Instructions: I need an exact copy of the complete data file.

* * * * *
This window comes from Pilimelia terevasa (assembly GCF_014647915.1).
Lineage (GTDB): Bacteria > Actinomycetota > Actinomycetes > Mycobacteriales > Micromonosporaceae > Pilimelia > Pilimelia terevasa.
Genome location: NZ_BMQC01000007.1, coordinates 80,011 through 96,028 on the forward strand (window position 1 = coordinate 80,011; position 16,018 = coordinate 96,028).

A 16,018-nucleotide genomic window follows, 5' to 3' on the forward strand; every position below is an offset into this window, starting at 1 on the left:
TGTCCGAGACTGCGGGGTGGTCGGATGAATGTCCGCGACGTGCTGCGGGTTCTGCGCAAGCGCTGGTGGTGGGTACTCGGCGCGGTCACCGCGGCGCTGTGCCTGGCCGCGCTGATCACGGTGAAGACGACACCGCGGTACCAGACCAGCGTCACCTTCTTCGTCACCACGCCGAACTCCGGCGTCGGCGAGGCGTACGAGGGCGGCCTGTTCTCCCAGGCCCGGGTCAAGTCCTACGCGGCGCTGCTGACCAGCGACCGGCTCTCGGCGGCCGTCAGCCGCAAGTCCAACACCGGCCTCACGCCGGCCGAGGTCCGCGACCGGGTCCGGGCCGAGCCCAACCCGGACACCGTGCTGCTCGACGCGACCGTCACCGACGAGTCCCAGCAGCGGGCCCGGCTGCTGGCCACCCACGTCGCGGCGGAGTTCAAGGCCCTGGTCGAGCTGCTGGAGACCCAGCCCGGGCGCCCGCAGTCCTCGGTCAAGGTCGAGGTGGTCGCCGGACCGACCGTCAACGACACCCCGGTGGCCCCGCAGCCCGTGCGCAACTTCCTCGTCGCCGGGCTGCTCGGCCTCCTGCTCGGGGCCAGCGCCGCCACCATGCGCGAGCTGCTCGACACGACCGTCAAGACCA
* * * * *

This window comes from Pilimelia terevasa (assembly GCF_014647915.1).
Lineage (GTDB): Bacteria > Actinomycetota > Actinomycetes > Mycobacteriales > Micromonosporaceae > Pilimelia > Pilimelia terevasa.
Genome location: NZ_BMQC01000007.1, coordinates 80,011 through 96,028 on the forward strand (window position 1 = coordinate 80,011; position 16,018 = coordinate 96,028).

A 16,018-nucleotide genomic window follows, 5' to 3' on the forward strand; every position below is an offset into this window, starting at 1 on the left:
TGTCCGAGACTGCGGGGTGGTCGGATGAATGTCCGCGACGTGCTGCGGGTTCTGCGCAAGCGCTGGTGGTGGGTACTCGGCGCGGTCACCGCGGCGCTGTGCCTGGCCGCGCTGATCACGGTGAAGACGACACCGCGGTACCAGACCAGCGTCACCTTCTTCGTCACCACGCCGAACTCCGGCGTCGGCGAGGCGTACGAGGGCGGCCTGTTCTCCCAGGCCCGGGTCAAGTCCTACGCGGCGCTGCTGACCAGCGACCGGCTCTCGGCGGCCGTCAGCCGCAAGTCCAACACCGGCCTCACGCCGGCCGAGGTCCGCGACCGGGTCCGGGCCGAGCCCAACCCGGACACCGTGCTGCTCGACGCGACCGTCACCGACGAGTCCCAGCAGCGGGCCCGGCTGCTGGCCACCCACGTCGCGGCGGAGTTCAAGGCCCTGGTCGAGCTGCTGGAGACCCAGCCCGGGCGCCCGCAGTCCTCGGTCAAGGTCGAGGTGGTCGCCGGACCGACCGTCAACGACACCCCGGTGGCCCCGCAGCCCGTGCGCAACTTCCTCGTCGCCGGGCTGCTCGGCCTCCTGCTCGGGGCCAGCGCCGCCACCATGCGCGAGCTGCTCGACACGACCGTCAAGACCA